) - For the first time in almost two years, some actual news came out of Washington about
The Treasury Department held a
press-and-policy-maker event on Tuesday to start the discussion about housing-finance system reform. High-profile experts representing the government, borrowers and various parts of the industry were featured speakers in panel discussions.
The crib notes are thus: The Fannie-Freddie model of housing-finance is kaput; the new system will almost certainly include (explicit) guarantees on certain types of residential mortgage-backed securities to help middle-class borrowers; and low-income borrowers will be
incentivized to rent until they can afford to buy.
These are the kinds of things that have been
vaguely suggested by the power set in Washington and the bankers on Wall Street for the past couple years of uncertainty. But now they've nearly been said explicitly, and with the molasses-like speed of Capitol Hill progress, that's saying a lot.
"This is a test for Washington," said Treasury Secretary Tim Geithner, after his keynote speech. "The stakes are high."
Most of the official news on policy came from reading between the lines of Geithner's speech. The Treasury Secretary indicated that Fannie and Freddie will die -- albeit with an "elegant funeral" -- and their legacy portfolios will be wound down. While he didn't outline any explicit policy objectives, he said "I believe there is a strong case to be made for a carefully designed guarantee."
With widespread industry support for such a move, it's nearly certain that Fannie and Freddie will be replaced by a system that's similar but with important distinctions: No "hybrid" structure where shareholder gains are subsidized by taxpayer support; an explicit guarantee on debt, rather than an assumed one; pricing on guarantees that's more favorable to taxpayers; and capital requirements that give private players a chance to compete in the mortgage-buying space.
Beyond that, in group sessions after the main panel discussion, conversation was dominated by the various interests who have a stake in housing reform.
Bank of America
and a variety of other firms were there to offer the "industry"'s side of the story. Then there were the buyers of mortgage bonds outside the banking industry, like
Bill Gross, chief investment officer of
PIMCO, who manages its most prominent bond fund; and Bill Irving, who manages a big fixed-income fund for Fidelity. The Chamber of Commerce was there to represent the non-bank industry side, which will see economic effects of major housing-industry changes as well.
"Main Street" was represented by a variety of officials from the Treasury, HUD, Federal Reserve, FDIC, legislative offices and consumer groups as well. Civil-rights advocate Marc Morial, who heads the National Urban League, took umbrage at the suggestion that low-income borrowers had played a key role in the housing downturn. He characterized them as victims who have been taken advantage of and suffered greatly, rather than as naïve or irresponsible borrowers.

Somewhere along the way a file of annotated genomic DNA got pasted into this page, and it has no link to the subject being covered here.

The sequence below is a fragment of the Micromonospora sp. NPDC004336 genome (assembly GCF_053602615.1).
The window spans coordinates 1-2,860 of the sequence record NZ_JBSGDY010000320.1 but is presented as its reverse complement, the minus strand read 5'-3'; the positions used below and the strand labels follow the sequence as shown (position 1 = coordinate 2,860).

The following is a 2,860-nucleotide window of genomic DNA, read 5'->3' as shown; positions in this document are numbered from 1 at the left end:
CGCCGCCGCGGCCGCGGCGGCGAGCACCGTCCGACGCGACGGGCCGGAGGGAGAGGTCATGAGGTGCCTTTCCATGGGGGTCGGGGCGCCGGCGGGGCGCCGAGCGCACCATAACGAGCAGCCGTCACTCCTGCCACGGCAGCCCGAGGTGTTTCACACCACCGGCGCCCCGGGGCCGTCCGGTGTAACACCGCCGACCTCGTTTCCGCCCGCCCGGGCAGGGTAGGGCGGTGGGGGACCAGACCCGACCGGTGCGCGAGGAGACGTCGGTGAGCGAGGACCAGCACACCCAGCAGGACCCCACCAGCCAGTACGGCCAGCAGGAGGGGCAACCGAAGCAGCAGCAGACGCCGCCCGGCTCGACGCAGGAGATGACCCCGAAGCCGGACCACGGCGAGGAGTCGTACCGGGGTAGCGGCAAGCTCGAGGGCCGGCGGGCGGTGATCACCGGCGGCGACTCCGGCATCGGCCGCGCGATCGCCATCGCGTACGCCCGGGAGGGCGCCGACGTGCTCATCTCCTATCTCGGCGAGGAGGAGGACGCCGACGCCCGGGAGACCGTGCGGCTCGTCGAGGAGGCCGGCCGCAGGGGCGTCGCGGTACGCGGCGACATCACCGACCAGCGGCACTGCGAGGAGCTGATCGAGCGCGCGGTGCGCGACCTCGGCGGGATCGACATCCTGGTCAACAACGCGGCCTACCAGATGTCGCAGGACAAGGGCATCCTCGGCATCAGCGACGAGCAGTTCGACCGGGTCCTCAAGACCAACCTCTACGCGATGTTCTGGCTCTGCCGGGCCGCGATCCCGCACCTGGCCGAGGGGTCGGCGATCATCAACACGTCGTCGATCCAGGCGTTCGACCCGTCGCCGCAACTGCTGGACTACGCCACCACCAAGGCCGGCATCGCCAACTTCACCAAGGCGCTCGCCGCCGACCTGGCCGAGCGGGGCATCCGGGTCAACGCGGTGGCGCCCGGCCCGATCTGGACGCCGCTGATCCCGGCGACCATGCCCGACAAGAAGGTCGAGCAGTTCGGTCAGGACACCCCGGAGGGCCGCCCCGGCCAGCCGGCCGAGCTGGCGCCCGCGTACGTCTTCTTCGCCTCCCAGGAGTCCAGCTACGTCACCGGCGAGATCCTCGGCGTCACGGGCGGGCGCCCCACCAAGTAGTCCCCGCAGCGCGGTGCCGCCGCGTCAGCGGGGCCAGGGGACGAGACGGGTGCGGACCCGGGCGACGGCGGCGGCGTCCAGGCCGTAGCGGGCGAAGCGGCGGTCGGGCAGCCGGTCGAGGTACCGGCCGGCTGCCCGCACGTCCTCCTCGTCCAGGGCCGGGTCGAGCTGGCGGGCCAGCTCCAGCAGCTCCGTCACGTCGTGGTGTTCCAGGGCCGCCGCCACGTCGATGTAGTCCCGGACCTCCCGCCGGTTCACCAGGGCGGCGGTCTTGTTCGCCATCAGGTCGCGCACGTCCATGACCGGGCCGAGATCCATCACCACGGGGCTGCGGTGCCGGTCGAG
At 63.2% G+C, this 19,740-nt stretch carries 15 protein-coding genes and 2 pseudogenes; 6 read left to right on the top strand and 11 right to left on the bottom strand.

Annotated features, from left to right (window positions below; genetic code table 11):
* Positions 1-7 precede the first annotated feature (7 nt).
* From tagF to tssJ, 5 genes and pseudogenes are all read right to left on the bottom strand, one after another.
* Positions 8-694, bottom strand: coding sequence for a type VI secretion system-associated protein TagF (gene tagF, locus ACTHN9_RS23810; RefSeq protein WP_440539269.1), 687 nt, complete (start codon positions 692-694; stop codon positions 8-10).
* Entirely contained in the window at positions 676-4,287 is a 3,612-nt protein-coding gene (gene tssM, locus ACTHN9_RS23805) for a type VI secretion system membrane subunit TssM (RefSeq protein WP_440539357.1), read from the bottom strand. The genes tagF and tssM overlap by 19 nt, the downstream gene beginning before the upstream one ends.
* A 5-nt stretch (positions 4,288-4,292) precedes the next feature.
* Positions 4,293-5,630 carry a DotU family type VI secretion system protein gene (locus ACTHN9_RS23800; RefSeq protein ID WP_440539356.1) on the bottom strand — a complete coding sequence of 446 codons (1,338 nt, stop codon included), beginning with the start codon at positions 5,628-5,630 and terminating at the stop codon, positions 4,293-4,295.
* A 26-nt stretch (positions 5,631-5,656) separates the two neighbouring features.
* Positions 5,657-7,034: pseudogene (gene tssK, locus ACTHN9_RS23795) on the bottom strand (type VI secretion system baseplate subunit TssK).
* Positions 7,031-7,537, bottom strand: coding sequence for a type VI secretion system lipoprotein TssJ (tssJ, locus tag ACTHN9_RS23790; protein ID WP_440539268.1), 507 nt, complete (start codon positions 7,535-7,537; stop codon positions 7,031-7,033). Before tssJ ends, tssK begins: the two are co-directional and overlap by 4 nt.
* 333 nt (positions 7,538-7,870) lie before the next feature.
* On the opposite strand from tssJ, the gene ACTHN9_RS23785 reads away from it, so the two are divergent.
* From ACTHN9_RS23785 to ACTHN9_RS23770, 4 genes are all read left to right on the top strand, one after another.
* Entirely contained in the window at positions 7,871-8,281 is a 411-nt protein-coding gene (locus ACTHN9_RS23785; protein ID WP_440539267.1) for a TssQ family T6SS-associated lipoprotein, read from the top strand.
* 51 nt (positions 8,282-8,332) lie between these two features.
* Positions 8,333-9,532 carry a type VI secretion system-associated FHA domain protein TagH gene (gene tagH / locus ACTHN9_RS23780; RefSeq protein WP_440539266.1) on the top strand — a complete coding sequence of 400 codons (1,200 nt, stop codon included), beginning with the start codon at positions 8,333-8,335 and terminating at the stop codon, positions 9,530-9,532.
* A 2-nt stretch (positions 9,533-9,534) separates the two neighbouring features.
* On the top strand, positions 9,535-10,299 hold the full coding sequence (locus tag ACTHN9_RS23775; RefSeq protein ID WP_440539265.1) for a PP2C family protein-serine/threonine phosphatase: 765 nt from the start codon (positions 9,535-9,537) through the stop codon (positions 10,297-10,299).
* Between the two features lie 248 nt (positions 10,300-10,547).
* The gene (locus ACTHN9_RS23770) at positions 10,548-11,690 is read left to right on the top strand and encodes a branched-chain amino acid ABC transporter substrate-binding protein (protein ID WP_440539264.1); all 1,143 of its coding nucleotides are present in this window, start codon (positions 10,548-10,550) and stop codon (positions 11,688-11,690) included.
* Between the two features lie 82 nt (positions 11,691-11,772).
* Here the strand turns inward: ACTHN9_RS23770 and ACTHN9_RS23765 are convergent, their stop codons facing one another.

"Now we not only have Wall Street and Main Street, we have Back Street," said Morial, in an attempt to coin a new term that represents low-income borrowers who could barely make ends meet pre-crisis, and now have little recourse.
One of the key speakers was Lewis Ranieri, whom the Treasury Department dubbed the "father" of mortgage-backed securities. Ranieri was arguably the chief architect of the current system during his days at Salomon Brothers in the 1980s, which are well-documented in the book "Liar's Poker."
Ranieri struck an initial tone of apology, saying "I feel like Marc Antony here overseeing his funeral," but eventually blamed the government for lack of oversight, rather than finding fault with the notion of securitization.
"That's why we needed the ratings agencies to do what they were supposed to do," he said, to chuckles. "That's why we needed the regulators to do what they were supposed to do. That's why we needed the SEC to really crack down on RMBS."
U.S. Mortgage Crisis
In a smaller meeting following the broader panel discussions, Ranieri said that the government was a necessary entity for housing finance. According to him, despite all the novel ideas, and the trials and tribulations of floating-rate loans over the years -- from so-called "NINJA" loans, which didn't require documentation of income or assets, to so-called "bullet" loans, which leave most of the repayment for the end of term -- none has worked as effectively as a 30-year-fixed, backed by the federal government.
"We never had a floating-rate loan not blow up on us," said Ranieri, later adding that "You have nothing to prove to me that that's not going to blow up in your face."
-- Written by Lauren Tara LaCapra in Washington, D.C.
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